Protecting a tree
If you wish to protect a tree in your area, write to the Planning Authority stating your reasons, and include a map to aid identification. An immediate, temporary (six month) TPO can be put in place by the Local Planning Authority. The Authority would then inform neighbours and interested parties. Any objections must be received within 28 days. After six months, the temporary TPO could be confirmed and made permanent, or allowed to lapse. Local residents have the chance to raise objections in that time.
Exceptions can be made to the need for permission or notice of tree works in the case of emergency, but it is better to inform, and obtain agreement in writing, the Council first at least five days in advance (Regulation 14 of The Town and Country Planning (Tree Preservation)(England) Regulations 2012). Fines imposed by a Magistrates' and High Court can be unlimited for unauthorised interference with a protected tree. Certain exceptions exist for commercial orchards, certain works done by utility companies, and in specific legal situations. Carrying out work that requires immediate attention and than applying for retrospective permission is inadvisable but if necessary take photographs and collect all data to reduce the risk of prosecution.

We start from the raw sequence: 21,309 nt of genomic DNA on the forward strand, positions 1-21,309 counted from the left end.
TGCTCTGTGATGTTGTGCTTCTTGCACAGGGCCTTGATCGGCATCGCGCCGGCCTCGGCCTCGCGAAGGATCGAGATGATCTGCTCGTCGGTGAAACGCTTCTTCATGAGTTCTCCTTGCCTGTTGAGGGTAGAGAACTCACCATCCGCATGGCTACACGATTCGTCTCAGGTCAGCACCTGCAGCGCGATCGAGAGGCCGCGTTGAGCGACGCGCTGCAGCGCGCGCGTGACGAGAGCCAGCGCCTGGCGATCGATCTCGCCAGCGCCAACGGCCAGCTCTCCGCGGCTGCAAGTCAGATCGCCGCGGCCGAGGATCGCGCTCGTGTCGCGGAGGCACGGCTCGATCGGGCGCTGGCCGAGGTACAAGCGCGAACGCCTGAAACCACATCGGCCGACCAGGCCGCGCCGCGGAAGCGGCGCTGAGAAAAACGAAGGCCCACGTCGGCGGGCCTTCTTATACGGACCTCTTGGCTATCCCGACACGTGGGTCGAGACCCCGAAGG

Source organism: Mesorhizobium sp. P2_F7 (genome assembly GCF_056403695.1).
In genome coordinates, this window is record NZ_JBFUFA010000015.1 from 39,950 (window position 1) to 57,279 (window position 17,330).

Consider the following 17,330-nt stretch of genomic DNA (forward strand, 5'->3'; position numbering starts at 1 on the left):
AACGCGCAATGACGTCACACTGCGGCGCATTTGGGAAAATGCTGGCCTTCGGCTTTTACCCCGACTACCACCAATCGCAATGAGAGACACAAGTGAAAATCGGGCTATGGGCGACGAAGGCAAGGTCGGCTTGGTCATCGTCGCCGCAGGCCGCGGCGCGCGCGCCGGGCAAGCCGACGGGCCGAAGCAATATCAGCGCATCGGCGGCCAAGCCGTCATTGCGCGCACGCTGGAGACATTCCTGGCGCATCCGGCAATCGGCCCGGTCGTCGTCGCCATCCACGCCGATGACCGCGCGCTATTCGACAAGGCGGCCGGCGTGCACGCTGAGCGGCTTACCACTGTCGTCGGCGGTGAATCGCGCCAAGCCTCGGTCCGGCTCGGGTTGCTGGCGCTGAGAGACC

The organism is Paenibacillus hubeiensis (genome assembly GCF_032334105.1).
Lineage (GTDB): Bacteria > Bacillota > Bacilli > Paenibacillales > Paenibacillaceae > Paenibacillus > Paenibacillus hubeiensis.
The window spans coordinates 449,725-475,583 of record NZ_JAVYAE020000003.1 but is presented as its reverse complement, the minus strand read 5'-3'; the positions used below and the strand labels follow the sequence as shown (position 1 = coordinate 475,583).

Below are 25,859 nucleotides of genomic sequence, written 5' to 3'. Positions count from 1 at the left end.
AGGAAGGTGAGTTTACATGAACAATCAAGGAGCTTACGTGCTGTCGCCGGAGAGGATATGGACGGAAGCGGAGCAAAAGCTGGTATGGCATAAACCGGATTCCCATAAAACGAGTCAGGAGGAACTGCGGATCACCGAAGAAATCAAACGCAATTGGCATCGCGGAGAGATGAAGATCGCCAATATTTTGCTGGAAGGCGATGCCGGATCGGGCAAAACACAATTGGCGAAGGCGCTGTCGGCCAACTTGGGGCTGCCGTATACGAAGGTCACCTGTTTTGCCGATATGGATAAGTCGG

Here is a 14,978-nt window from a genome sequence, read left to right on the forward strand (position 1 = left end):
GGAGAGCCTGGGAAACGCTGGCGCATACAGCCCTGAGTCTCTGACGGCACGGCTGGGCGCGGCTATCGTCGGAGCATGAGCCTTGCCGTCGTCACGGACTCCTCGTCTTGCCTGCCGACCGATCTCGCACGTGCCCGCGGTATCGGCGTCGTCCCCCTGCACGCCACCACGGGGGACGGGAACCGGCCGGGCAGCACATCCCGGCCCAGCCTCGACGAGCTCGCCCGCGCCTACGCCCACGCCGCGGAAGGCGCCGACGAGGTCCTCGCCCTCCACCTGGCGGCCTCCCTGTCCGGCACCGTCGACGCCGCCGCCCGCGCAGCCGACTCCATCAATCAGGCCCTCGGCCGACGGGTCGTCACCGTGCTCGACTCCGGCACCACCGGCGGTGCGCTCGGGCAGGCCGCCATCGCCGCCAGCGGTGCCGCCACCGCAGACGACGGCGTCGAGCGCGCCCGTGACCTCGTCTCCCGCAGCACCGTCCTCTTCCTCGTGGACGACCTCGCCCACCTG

Note that TPOs do not protect trees from felling where a new development has been granted planning permission by the Planning Authority, if the tree’s presence would impede the implementation of that planning permission.